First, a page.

“The cuts from the bracken were starting to sting, and I was beginning to lose my grip on the sheer bank. As Mark held my feet in place with his hands, I took a last leap of faith and launched myself upwards towards the sole cabbage tree that had managed to take hold on a tiny ledge beside the waterfall. With my arms wrapped around the tree, I heard my husband's enthusiastic voice. “So, what do you think? Should we do it?”
Laurel told us the story of how their dream of developing NZ first waterfall via Ferrata became a reality, as we made our way to the practice area of Wild Wire.
The story goes something like this. Laurel, a glaciologist from Canada, met her adventuring Kiwi husband, Mark on a trip to Antarctica. She was doing her masters in glaciology and Mark was working for Antarctica New Zealand as a safety guide and got to travel with Sir Edmund Hillary’s entourage when he came to the ice to commemorate his South Pole expedition. Their mutual love and appreciation of the outdoors, in particular, rock climbing, led them to the idea of developing a via Ferrata in their new hometown of Wanaka and Mark had found the perfect place, Twin Falls.
Twin Falls are two side by side waterfalls that cascade 450m vertically down through canyons and crevasses on the outskirts of Mt Aspiring National Park, 20 minutes from Wanaka. Although visible from the road, it was while Mark was abseiling the multi-pitched falls that he realized it would be perfect for a via Ferrata. So, he took Lauren “bush crashing” to show her the spot and their dream became a reality.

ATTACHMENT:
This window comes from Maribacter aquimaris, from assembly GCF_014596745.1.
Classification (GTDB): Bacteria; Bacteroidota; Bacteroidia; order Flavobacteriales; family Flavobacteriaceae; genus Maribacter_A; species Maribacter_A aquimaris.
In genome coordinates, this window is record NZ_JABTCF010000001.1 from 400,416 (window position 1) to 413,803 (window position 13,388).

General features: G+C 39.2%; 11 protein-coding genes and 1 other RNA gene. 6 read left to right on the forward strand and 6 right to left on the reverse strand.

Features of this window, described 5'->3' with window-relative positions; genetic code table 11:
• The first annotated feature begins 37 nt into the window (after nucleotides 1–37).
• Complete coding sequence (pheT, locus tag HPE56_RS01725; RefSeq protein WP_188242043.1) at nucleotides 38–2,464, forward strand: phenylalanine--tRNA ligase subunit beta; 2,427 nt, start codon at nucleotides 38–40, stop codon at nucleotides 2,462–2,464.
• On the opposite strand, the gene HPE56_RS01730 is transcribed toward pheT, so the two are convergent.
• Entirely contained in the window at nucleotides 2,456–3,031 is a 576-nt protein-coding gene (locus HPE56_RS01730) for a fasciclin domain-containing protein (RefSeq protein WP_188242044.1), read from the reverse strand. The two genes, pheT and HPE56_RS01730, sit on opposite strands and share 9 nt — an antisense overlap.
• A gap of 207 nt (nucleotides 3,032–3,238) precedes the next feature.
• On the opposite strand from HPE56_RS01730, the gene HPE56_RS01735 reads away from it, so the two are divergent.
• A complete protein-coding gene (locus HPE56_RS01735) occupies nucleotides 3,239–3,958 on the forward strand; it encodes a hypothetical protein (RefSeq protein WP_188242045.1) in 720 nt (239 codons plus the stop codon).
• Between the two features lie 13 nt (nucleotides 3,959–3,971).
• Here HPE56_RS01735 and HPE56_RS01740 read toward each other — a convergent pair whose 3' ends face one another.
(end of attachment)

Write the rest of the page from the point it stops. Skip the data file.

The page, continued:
Laurel explained via ferrata translates literally to mean via (as in direction) and ferrata (iron), so it translates to the iron road. The iron, in this case, is the bolts and footholds (over 2000 of them) placed on the cliff face to enable almost anyone with a thirst for adventure the chance to experience what it’s like to climb a rockface.
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